HC Deb 08 May 1952 vol 500 cc523-5
2. Mr. William Shepherd

asked the President of the Board of Trade if he is aware that the imports of shoes from Eire are running at an annual figure of about 700,000 pairs, whereas Great Britain is restricted by quota to less than 20,000 pairs in her exports to Eire; and whether he will put Eire exports on quota until such times as that country will reciprocate.

Mr. P. Thorneycroft

I assume that my hon. Friend is referring to leather footwear. Imports of leather footwear from the Irish Republic in the first quarter of this year were running at an annual rate of under 350,000 pairs. The quota for imports of leather shoes into the Irish Republic from all sources this year is 20,000 pairs, as it has been in the previous two years.

The answer to the second part of the Question is, "No, Sir." As I indicated to my hon. Friend in reply to his supplementary question on 13th March, our exports of leather footwear to the Irish Republic take a bigger share of that market than the imports from the Irish Republic take of ours. And I would remind him that our policy is to impose quota restrictions on imports not for protective purposes but for balance of payments reasons.

Mr. Shepherd

Is not my right hon. Friend aware, first, that Eire is a foreign country now, and that, therefore, it does affect our balance of payments; and, second, that the figures for the first quarter of this year are lower than last year only because the footwear trade is in such a bad state? The figure last year probably represents the norm in this case. In those circumstances, ought my right hon. Friend not to do something to stop the dumping into the British market of Irish shoes which are produced under conditions vastly inferior to those in this country?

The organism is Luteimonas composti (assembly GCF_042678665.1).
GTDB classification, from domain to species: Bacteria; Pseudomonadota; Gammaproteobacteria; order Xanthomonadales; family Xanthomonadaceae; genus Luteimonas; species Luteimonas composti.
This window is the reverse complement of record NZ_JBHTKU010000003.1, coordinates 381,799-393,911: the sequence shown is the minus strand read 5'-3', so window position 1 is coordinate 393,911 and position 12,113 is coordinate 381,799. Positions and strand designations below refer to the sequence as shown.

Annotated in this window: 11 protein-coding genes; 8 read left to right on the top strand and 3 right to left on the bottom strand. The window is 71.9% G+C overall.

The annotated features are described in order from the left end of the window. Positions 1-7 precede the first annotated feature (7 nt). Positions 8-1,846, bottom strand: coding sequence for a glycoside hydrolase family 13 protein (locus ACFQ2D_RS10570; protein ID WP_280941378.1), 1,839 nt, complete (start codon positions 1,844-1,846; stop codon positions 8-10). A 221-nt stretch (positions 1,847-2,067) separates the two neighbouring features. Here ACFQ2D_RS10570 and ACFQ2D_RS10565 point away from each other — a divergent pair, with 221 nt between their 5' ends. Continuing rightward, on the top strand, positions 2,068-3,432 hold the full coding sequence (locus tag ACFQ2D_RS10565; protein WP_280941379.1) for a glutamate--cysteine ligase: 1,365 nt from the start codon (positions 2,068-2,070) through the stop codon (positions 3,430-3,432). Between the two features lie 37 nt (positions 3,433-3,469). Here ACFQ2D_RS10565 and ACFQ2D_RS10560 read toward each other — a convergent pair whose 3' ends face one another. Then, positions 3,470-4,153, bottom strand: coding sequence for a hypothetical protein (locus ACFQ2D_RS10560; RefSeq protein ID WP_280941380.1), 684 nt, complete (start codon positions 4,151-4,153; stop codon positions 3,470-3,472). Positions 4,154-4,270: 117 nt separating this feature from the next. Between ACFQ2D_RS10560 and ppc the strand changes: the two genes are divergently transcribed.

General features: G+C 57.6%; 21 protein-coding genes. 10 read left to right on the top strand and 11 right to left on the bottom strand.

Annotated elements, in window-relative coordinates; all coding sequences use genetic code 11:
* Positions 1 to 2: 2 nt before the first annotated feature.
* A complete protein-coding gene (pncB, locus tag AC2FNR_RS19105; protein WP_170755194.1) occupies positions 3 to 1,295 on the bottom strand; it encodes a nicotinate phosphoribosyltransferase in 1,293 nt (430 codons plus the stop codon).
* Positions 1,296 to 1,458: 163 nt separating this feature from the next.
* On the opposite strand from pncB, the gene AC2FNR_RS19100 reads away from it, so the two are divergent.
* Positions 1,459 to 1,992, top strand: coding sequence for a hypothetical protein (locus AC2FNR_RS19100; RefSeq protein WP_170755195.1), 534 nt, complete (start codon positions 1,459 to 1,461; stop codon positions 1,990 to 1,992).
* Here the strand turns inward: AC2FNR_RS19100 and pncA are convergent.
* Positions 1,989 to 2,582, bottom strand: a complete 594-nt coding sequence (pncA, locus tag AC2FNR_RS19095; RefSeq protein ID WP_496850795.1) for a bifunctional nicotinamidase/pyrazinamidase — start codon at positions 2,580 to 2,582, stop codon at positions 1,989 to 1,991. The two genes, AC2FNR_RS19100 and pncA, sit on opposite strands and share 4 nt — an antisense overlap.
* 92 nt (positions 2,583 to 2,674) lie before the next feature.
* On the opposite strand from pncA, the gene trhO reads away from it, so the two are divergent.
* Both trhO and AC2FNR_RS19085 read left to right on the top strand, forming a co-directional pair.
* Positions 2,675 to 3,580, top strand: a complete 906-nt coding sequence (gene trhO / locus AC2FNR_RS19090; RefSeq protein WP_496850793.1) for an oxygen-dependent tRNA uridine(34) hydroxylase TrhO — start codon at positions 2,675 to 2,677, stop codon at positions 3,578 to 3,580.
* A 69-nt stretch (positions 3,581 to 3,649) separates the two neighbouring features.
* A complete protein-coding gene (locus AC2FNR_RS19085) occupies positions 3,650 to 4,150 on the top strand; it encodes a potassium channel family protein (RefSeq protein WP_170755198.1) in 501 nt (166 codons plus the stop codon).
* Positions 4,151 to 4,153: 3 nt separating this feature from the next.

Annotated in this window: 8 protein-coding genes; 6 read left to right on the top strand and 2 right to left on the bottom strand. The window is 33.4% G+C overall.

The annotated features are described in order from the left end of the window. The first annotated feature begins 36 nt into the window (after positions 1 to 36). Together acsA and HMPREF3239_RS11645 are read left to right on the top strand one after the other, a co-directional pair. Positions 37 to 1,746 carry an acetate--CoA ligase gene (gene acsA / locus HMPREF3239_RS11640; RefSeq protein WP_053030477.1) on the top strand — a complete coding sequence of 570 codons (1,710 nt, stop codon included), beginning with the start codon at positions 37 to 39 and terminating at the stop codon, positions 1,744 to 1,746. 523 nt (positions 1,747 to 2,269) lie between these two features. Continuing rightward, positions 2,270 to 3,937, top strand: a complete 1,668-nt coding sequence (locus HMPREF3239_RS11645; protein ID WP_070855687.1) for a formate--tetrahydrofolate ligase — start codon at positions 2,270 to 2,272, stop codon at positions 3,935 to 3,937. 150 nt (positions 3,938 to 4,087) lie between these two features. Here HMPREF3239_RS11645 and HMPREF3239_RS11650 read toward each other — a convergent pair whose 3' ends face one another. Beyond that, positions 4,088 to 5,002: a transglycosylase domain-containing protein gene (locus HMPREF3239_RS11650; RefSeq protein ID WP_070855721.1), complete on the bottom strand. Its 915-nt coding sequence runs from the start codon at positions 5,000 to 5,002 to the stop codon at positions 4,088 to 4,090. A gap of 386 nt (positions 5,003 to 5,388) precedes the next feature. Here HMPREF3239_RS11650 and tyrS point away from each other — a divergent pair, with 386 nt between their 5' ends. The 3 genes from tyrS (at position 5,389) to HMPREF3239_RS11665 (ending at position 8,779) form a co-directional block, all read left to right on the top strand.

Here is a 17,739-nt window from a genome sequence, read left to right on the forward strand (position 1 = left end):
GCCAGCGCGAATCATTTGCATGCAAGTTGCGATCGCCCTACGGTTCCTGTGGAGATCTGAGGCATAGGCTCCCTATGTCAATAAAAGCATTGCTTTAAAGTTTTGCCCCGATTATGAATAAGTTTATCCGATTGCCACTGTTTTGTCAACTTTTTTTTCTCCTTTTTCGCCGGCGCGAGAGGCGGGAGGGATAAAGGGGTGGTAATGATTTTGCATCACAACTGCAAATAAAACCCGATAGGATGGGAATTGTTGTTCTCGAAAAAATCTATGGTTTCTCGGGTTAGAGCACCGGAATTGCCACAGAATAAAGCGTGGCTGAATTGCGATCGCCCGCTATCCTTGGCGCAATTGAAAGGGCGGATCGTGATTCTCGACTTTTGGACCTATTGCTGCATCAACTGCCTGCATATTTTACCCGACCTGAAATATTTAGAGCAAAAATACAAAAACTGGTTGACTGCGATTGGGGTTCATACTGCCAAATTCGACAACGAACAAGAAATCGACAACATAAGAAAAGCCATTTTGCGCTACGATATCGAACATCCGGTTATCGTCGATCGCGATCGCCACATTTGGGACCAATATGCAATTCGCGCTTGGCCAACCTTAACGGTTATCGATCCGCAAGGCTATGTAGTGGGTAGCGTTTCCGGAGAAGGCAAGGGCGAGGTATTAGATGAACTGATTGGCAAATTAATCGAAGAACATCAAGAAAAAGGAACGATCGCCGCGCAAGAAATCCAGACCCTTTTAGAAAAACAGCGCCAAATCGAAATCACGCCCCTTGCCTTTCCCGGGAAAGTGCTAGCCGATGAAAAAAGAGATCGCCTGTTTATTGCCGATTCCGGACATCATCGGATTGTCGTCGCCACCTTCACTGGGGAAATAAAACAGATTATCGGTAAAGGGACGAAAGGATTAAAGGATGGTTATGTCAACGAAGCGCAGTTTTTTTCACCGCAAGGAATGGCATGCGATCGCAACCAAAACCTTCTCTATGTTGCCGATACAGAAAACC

Mr. Thorneycroft

These imports represent less than a half of 1 per cent. of our consumption.

Mr. Cahir Healy

Is the right hon. Gentleman aware that the Irish Republic, having regard to population, is Britain's best customer in the world, and that she imported last year £92 million worth of British goods, exporting to this country only £57 million worth?

Mr. Thorneycroft

I am aware that the Irish Republic is in balance of payments difficulties, and that that is one of the reasons that have impelled her to this course.

3. Mr. Norman Dodds

asked the President of the Board of Trade what were the total quantity and value of boots and shoes imported into the United Kingdom from Eire in 1951; and how it compares with 1950.

Mr. P. Thorneycroft

Imports of boots and shoes from the Irish Republic in 1951 were 469,000 pairs, valued at £547,000 compared with 170,000 pairs valued at £170,000 in 1950.

Mr. Dodds

Is that not a remarkable rise in a very short time? Is the right hon. Gentleman not aware of the considerable activity further to increase it substantially by making use of cheap labour? In view of the difficulties of the boot and shoe trade, will he not have a look at this again, and keep his attention fixed on it, because it is serious?

Mr. Healy

It is not true to say cheap labour is employed in Eire.

Mr. Dodds

My information is that it is.

Mr. W. M. F. Vane

Will my right hon. Friend bear in mind that, even though these imports from Eire may amount to a very small percentage of the total of the goods consumed in this country, there have been short-time working and pockets of unemployment in the boot and shoe manufacturing trades at home and that there is some apprehension that, if these imports increase, unemployment may increase. too?

Mr. Thorneycroft

I shall certainly watch this situation, but, as I pointed out in answer to a previous question, though there may have been some increase in these imports, they still represent a very small proportion indeed of our total consumption